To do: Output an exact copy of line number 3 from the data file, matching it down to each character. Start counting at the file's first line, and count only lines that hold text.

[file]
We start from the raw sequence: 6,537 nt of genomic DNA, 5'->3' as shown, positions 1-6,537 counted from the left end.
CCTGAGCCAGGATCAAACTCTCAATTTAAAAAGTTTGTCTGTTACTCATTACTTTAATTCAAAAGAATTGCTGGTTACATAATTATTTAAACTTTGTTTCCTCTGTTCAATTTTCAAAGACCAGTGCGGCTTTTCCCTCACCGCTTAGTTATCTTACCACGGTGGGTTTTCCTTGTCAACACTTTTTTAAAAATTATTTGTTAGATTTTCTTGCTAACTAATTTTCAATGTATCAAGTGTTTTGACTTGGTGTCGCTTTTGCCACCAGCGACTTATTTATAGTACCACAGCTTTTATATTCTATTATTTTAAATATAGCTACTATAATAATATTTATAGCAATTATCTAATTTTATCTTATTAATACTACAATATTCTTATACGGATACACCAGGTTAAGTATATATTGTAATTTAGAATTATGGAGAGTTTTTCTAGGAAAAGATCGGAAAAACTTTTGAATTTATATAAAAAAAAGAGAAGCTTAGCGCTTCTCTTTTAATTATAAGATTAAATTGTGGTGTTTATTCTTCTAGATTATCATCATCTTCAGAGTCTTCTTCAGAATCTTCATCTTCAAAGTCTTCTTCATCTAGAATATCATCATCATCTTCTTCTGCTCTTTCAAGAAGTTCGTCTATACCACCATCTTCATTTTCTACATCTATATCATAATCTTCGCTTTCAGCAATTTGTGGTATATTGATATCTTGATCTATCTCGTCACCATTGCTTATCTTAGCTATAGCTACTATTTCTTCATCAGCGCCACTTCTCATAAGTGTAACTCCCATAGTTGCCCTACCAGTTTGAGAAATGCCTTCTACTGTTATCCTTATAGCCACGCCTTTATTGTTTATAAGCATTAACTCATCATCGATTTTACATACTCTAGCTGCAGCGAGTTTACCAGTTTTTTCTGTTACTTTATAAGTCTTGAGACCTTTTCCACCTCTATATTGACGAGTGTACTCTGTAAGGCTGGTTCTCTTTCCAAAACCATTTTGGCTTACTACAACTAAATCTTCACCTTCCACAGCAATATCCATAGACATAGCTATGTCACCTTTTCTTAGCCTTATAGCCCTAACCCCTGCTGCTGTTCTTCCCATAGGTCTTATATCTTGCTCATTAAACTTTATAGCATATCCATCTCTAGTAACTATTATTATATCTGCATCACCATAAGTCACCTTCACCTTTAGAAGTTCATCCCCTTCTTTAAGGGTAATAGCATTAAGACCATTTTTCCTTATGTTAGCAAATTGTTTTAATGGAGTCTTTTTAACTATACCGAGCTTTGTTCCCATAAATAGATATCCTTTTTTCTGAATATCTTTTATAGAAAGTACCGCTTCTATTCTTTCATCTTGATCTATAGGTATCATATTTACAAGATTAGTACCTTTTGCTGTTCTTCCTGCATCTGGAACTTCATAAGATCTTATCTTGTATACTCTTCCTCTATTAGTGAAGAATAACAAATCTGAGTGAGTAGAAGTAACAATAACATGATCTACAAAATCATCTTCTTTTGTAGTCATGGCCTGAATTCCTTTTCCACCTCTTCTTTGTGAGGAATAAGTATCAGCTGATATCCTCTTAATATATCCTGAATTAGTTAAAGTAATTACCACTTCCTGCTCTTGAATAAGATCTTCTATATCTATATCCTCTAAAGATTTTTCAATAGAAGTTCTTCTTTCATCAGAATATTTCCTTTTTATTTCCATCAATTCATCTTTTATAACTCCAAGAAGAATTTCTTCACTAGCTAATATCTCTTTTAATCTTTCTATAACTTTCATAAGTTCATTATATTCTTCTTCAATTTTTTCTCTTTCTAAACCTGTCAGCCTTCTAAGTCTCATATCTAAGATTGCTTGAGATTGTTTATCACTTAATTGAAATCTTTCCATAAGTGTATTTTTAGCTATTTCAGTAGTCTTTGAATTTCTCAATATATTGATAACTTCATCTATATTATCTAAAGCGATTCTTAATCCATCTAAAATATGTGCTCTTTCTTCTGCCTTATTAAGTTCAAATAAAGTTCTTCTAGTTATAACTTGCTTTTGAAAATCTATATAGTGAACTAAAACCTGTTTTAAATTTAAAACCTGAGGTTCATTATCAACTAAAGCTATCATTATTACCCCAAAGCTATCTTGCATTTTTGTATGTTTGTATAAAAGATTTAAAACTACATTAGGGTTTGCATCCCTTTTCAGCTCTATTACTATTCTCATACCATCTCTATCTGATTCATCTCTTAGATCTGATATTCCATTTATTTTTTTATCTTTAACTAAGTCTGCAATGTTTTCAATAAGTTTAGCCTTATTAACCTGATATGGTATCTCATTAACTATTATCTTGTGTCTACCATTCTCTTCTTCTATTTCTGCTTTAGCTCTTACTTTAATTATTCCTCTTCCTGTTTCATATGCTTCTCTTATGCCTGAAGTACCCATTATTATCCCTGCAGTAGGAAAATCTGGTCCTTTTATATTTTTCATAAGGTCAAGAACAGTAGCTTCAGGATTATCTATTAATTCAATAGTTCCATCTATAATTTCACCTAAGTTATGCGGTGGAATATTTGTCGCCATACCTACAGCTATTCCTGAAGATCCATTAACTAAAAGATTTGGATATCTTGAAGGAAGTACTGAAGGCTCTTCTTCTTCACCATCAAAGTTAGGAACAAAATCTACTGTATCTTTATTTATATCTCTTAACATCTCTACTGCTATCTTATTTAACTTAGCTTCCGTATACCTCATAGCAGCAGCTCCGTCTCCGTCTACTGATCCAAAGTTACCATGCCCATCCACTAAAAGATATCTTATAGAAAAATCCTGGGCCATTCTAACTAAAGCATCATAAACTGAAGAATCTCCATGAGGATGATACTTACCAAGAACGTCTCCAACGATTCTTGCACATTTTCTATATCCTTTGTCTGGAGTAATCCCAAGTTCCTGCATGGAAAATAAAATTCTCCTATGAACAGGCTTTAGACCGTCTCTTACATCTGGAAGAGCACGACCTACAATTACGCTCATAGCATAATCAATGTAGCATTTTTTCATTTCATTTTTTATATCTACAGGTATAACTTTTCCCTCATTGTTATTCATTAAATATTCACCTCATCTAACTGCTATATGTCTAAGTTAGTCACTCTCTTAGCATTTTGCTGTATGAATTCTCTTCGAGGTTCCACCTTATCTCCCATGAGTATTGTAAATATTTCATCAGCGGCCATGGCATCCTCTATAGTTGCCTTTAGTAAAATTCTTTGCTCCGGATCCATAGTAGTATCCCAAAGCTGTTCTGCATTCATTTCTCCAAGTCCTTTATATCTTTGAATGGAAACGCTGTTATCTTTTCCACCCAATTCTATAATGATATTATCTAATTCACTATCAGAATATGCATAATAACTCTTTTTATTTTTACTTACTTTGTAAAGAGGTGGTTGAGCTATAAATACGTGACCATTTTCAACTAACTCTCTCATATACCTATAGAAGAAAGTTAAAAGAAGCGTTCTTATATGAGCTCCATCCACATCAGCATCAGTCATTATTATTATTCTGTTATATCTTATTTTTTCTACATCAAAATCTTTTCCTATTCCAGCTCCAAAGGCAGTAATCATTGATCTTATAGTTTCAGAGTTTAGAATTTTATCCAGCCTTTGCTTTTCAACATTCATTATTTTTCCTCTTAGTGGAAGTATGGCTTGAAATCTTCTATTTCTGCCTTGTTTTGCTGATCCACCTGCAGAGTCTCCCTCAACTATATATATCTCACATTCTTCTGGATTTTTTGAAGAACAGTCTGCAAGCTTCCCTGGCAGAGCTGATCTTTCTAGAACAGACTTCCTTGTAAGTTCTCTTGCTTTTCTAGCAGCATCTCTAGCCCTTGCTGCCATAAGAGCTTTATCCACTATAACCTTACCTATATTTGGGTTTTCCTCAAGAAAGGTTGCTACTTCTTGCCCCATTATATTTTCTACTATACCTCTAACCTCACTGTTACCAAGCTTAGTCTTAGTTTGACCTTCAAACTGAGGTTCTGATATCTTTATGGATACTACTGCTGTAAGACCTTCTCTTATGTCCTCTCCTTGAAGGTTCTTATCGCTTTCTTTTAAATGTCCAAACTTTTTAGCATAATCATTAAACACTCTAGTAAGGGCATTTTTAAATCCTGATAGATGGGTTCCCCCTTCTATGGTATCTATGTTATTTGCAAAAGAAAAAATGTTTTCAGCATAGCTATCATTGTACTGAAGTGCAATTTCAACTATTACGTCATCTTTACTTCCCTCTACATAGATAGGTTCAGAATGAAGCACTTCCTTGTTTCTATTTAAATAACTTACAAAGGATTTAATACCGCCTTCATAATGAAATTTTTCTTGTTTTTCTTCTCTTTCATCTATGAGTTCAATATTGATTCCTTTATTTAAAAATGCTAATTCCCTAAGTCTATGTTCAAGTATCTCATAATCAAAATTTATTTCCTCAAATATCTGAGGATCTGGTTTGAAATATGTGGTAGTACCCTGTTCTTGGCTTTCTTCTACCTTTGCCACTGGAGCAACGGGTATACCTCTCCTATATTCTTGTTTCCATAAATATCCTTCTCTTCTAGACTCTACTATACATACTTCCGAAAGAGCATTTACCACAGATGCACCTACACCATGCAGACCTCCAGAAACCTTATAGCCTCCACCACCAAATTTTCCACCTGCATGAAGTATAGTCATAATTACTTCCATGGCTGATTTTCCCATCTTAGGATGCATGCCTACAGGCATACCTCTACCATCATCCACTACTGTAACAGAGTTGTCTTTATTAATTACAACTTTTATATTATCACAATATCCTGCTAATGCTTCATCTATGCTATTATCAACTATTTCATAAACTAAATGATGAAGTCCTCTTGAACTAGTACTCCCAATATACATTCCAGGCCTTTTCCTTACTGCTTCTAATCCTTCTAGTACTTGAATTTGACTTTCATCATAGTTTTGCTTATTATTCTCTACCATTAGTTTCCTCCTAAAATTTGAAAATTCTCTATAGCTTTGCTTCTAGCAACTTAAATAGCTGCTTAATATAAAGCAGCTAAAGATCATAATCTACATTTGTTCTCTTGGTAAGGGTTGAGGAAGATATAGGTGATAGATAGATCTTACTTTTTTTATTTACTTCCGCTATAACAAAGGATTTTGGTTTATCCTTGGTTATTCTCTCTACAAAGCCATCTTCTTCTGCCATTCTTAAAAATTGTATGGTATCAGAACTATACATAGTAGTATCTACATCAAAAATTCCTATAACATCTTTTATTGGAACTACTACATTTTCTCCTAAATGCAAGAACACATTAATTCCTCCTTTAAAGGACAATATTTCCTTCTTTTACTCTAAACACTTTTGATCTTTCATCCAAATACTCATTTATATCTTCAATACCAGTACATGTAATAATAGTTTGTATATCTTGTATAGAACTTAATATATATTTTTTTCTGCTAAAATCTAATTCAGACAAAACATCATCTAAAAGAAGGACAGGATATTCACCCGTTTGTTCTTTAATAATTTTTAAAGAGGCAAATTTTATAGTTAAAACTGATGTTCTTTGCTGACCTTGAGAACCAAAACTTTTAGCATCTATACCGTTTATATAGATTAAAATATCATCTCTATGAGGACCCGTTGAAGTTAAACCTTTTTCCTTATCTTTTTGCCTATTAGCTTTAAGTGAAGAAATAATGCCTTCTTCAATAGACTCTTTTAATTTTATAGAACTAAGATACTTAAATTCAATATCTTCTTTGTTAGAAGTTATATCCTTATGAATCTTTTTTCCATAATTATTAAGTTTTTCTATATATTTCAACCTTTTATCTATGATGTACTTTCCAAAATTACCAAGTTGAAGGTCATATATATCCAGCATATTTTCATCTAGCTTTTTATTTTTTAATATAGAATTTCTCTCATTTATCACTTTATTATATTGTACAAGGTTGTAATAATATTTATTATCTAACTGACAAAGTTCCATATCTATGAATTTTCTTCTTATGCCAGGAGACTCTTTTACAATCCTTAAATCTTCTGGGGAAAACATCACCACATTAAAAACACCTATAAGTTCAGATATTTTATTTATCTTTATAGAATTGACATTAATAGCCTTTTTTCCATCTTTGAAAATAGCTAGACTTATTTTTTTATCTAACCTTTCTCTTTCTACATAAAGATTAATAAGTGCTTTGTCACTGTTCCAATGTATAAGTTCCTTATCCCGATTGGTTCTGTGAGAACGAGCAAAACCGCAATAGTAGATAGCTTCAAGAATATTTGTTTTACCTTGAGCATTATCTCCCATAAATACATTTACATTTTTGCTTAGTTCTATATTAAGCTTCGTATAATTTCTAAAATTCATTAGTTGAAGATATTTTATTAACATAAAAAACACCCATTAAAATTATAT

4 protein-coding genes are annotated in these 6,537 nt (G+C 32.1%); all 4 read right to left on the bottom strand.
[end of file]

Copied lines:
4 protein-coding genes are annotated in these 6,537 nt (G+C 32.1%); all 4 read right to left on the bottom strand.